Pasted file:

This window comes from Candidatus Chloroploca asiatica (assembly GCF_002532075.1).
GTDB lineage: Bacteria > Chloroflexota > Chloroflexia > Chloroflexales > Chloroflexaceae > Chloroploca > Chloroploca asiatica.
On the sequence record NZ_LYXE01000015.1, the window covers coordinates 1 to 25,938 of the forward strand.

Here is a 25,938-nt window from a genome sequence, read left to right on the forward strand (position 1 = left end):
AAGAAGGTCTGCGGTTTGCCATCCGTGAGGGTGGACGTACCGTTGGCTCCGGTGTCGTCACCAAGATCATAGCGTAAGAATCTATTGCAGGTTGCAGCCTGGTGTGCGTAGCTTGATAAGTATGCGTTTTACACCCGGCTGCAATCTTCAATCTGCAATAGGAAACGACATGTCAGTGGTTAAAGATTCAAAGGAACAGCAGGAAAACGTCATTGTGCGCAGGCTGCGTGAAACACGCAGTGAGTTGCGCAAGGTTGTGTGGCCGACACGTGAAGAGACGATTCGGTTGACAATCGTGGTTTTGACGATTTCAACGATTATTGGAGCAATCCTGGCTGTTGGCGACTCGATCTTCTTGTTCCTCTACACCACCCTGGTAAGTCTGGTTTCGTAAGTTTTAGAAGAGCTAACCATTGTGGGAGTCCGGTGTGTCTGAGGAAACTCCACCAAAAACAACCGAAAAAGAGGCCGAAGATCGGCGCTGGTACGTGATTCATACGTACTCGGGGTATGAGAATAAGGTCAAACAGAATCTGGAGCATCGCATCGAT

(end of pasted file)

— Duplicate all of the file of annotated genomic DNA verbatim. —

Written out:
This window comes from Candidatus Chloroploca asiatica (assembly GCF_002532075.1).
GTDB lineage: Bacteria > Chloroflexota > Chloroflexia > Chloroflexales > Chloroflexaceae > Chloroploca > Chloroploca asiatica.
On the sequence record NZ_LYXE01000015.1, the window covers coordinates 1 to 25,938 of the forward strand.

Here is a 25,938-nt window from a genome sequence, read left to right on the forward strand (position 1 = left end):
AAGAAGGTCTGCGGTTTGCCATCCGTGAGGGTGGACGTACCGTTGGCTCCGGTGTCGTCACCAAGATCATAGCGTAAGAATCTATTGCAGGTTGCAGCCTGGTGTGCGTAGCTTGATAAGTATGCGTTTTACACCCGGCTGCAATCTTCAATCTGCAATAGGAAACGACATGTCAGTGGTTAAAGATTCAAAGGAACAGCAGGAAAACGTCATTGTGCGCAGGCTGCGTGAAACACGCAGTGAGTTGCGCAAGGTTGTGTGGCCGACACGTGAAGAGACGATTCGGTTGACAATCGTGGTTTTGACGATTTCAACGATTATTGGAGCAATCCTGGCTGTTGGCGACTCGATCTTCTTGTTCCTCTACACCACCCTGGTAAGTCTGGTTTCGTAAGTTTTAGAAGAGCTAACCATTGTGGGAGTCCGGTGTGTCTGAGGAAACTCCACCAAAAACAACCGAAAAAGAGGCCGAAGATCGGCGCTGGTACGTGATTCATACGTACTCGGGGTATGAGAATAAGGTCAAACAGAATCTGGAGCATCGCATCGAT